Film Song of Exile

Published: 2021-09-12 13:35:09
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The film Song of Exile depicts the diasporic life of a Japanese mother, Aiko, married to a Chinese National soldier, and their daughter, Huiyin, who are able to reconcile, and understand each other's as well as their own identities and ethnicities in the "conditions of displacement (and resettlement) in the hostland(8)" after their visit to Japan, the mother's homeland. Through the numerous uses of flashbacks going back and forth between the present and the past, the two characters appear in many different countries they had once lived in, including Japan, China, Britain, Macau, and Hong Kong, showing their long duration of exile. This use of cinematic flashbacks in the film Song of Exile is in relevance to Gilles Deleuze's time image theory, in that while the original notion of time was a linear chronological succession, with the introduction of cinema and its moving images where it provided an object-like nature of images seem actual, time can be now seen as past and future penetrating into the present, where "action subordinates time"(Chow, 92). In other words, this permeability of time that Deleuze explains, allows us to enter into the virtual world of past through memory, cinematically portrayed in flashbacks, while living in the present. It allows time to be permeable. In the film Song of Exile, Through actively incorporating objects, specifically mirrors, these cinematic flashbacks allow for a feminine agency through "multiplicities in motion"(Chow, 95) such as memories to appropriately portray the process of "psychic interiority" as the visual images of the past convey what was going on in the characters' ego as seen the flashbacks in which the characters discover who they are.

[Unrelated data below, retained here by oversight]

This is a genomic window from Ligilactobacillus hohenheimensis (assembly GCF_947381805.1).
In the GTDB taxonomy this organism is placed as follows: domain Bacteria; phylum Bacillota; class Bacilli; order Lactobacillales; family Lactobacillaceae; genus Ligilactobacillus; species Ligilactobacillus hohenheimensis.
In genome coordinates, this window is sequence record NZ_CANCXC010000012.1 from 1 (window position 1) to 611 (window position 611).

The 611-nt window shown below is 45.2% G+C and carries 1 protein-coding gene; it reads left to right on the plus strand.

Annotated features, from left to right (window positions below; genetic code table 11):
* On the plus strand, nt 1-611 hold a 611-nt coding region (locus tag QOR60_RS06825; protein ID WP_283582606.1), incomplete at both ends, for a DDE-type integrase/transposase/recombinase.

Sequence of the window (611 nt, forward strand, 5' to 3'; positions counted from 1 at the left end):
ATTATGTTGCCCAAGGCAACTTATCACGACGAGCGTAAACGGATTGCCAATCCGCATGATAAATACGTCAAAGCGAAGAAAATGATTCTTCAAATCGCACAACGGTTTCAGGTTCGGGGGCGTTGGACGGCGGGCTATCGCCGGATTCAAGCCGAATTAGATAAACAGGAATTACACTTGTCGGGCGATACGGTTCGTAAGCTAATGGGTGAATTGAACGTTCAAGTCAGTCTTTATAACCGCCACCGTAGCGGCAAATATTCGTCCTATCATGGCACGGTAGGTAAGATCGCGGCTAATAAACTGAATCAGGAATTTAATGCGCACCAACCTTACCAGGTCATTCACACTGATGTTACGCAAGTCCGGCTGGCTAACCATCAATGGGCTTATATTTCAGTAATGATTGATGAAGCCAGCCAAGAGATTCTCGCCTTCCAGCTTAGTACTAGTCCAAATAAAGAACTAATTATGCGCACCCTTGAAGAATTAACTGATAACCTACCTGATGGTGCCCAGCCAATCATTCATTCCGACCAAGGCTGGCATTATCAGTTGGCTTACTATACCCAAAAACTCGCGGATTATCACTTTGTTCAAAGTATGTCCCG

The film first introduces Huiyin's psychic interiority with the presence of a mirror. Zooming up into her resume that indicates her place of birth, Hong Kong, and her Nationality, British, then using a high angle shot to show half of her face in the mirror, a self-reflective tool, while she is writing her resume, this foreshadows the self-exploration that she is about the embark on throughout the movie. Huiyin is seen earlier in the movie that she is subject to discrimination as an ethnic minority and feels that she does not fully belong in Britain, despite the fact that her nationality is Britain as well as the fact that she is fluent in English, as Huiyin is often left alone, for example, at the bar while her friends flirt with other British men. This shows that she is "confronted and constructed by everyday and institutionalized racism"(Yue, 21). Soon after writing a part of the resume, Huiyin soon decides to attend her sister's wedding in Hongkong, a choice that would eventually allow her to truly understand who she is and reconcile with her mother through the flashbacks.

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